Frontiers in Water Journal, Special Research Topic: Impact of Covid-19 Pandemic on Water, Environment and Related Ecological and Human Systems

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Saturday, June 20, 2020 - 14:30

Frontiers in Water Research Topic:
Assessment of the Impact of Covid-19 Pandemic on Water, Environment and Related Ecological and Human Systems

Water bodies, natural and built environment, and related sociological systems such as policy and governance, have experienced significant impact from the economic slowdown resulting from the Covid-19 pandemic. While human health and life are our primary and immediate concerns to address, water and environmental systems from local to regional scales have seen discernible positive impacts due to the reduction of pollutant loading from industries, vehicle emission, and other sources. Anecdotal evidence indicates reduction in biochemical oxygen demand and coliform levels in rivers, improvement in air quality as a result of reduction in the loading of nitrous oxide, particulate matter, and other pollutants. The extent of recovery seen would not have been possible without extreme measures that have been forced on the society due to the pandemic, at the cost of several trillions of dollars across the globe. This enormous unintended experiment offers opportunities for unprecedented insights about the dynamics of our natural and built environment, and societal systems that can lead to feasible paths for preservation of recovered systems and new recovery pathways through sensible policies and practices.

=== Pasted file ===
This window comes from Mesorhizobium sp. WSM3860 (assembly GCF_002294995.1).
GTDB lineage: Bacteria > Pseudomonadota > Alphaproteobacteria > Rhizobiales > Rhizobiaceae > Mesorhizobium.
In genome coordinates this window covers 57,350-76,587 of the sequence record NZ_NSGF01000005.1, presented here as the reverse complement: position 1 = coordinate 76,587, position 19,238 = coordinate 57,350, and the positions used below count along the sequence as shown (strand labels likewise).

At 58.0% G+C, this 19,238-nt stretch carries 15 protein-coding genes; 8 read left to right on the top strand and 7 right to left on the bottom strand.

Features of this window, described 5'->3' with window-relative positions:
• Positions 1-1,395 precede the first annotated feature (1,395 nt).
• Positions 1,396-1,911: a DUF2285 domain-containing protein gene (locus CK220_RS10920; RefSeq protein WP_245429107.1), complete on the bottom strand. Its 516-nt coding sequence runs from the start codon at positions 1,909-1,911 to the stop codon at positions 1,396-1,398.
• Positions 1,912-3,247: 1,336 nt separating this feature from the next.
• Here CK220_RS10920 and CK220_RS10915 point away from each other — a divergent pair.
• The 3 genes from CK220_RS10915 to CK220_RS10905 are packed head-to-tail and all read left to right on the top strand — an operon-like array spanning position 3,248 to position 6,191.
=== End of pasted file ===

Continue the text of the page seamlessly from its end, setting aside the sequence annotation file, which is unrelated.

The goal of the special collection is to develop insights into the link between human activities and impact on water and associated ecological, environmental, and built and sociological human systems, both during the recovery of the natural systems during the pandemic and possible subsequent degradation pathways as economic activities pickup up, including assessment of niche habitats that may provide long residence times for the virus and/or adverse impacts on ecosystems.. The rapid transient response presents an opportunity to capture the behavior of large, degraded, vulnerable but societally valuable systems both during the recovery and/or subsequent degradation, develop insights leading to hypothesis, theories, and predictive models, documented through compelling case studies and supporting data sets. Both direct and indirect impacts are possible. Direct impacts include water quality improvements owing to reduced industrial effluents while indirect impacts include changes in urban climate or land-atmosphere interactions owing to reduction in atmospheric pollution. Opportunities for assessing the cause and consequences of existing policies and practices, and development of alternate effective policies to preserve the recovered systems or guide systems for recovery, mitigate adverse impacts or enhance resilience are also possible.

This special section invites the following submission types: original research, preliminary insights, hypothesis and theory, new methods, perspective, conceptual analysis, data report and case studies, policy brief, brief research report, and opinion (for details of article types see
Potential topics of interest are (we are open to other suggestions):

  • Impact on water bodies
  • Impact on water infrastructure
  • Effluent management and water quality
  • Impact on land-atmosphere interaction including vegetation activity and hydrometeorology
  • Virus transport in the terrestrial and atmospheric environment

Submission Deadlines

  • Abstract: 26 June 2020
  • Manuscript: 15 December 2020

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